A review of the effects of neural rhythms on the autonomic and central nervous systems.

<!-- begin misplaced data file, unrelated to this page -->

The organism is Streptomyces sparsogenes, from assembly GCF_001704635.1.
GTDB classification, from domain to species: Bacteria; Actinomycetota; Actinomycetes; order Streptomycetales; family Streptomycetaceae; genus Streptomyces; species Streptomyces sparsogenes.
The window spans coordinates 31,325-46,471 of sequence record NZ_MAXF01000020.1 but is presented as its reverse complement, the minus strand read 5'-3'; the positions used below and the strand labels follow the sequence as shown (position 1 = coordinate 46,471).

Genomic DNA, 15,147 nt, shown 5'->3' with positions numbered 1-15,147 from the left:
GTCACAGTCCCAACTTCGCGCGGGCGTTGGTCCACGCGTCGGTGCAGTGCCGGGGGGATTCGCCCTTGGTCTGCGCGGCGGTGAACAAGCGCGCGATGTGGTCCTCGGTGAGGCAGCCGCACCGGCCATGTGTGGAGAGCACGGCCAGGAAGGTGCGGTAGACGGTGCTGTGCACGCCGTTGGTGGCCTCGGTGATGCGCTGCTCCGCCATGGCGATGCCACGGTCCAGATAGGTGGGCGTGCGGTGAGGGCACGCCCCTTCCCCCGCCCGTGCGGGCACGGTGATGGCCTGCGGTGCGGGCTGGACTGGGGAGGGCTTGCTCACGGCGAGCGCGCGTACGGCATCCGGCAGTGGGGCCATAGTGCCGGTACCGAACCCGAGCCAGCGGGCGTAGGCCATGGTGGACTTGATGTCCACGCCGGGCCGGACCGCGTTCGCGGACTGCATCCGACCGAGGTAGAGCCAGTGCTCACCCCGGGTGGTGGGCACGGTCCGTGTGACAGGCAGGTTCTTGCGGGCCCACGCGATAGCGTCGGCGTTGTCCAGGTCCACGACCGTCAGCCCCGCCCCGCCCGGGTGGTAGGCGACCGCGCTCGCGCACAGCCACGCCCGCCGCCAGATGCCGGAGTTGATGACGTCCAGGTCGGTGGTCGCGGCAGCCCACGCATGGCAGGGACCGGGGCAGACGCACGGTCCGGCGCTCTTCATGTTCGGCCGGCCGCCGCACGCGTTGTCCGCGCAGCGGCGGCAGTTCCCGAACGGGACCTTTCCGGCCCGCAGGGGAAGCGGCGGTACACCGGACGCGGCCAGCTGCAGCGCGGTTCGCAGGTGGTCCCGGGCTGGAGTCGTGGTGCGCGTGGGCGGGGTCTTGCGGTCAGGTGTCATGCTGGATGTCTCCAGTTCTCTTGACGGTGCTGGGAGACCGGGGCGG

Our understanding of psychophysiological states are now more broadly defined by the inclusion of the lateralized ultradian rhythms of the autonomic and central nervous systems (ANS and CNS) that play a key regulatory role in mind-body states. These neural rhythms are a unique step in the evolution of the nervous system that have mostly been ignored or missed in our understanding of physiology, mental activities, brain rhythms, and in the treatment of psychiatric disorders. The multivariate physiological experiments reviewed in this book provide a new big picture for how the bodys major systems (ANS, CNS, neuroendocrine, cardiovascular, fuel-regulatory, gastrointestinal, immune) are regulated, integrated, and coordinated by the ANS via the hypothalamus during both waking and sleep. This discovery has implications for psychiatrists, psychologists, stress physiologists, cardiologists, sleep researchers, neuroscientists, neuroendocrinologists, cognitive scientists, and those interested in performance, anxiety, depression, schizophrenia, autism, and addictive and impulse control disorders. This book includes the translational neuroscience aspect of this discovery, including implications for vagal nerve stimulation studies.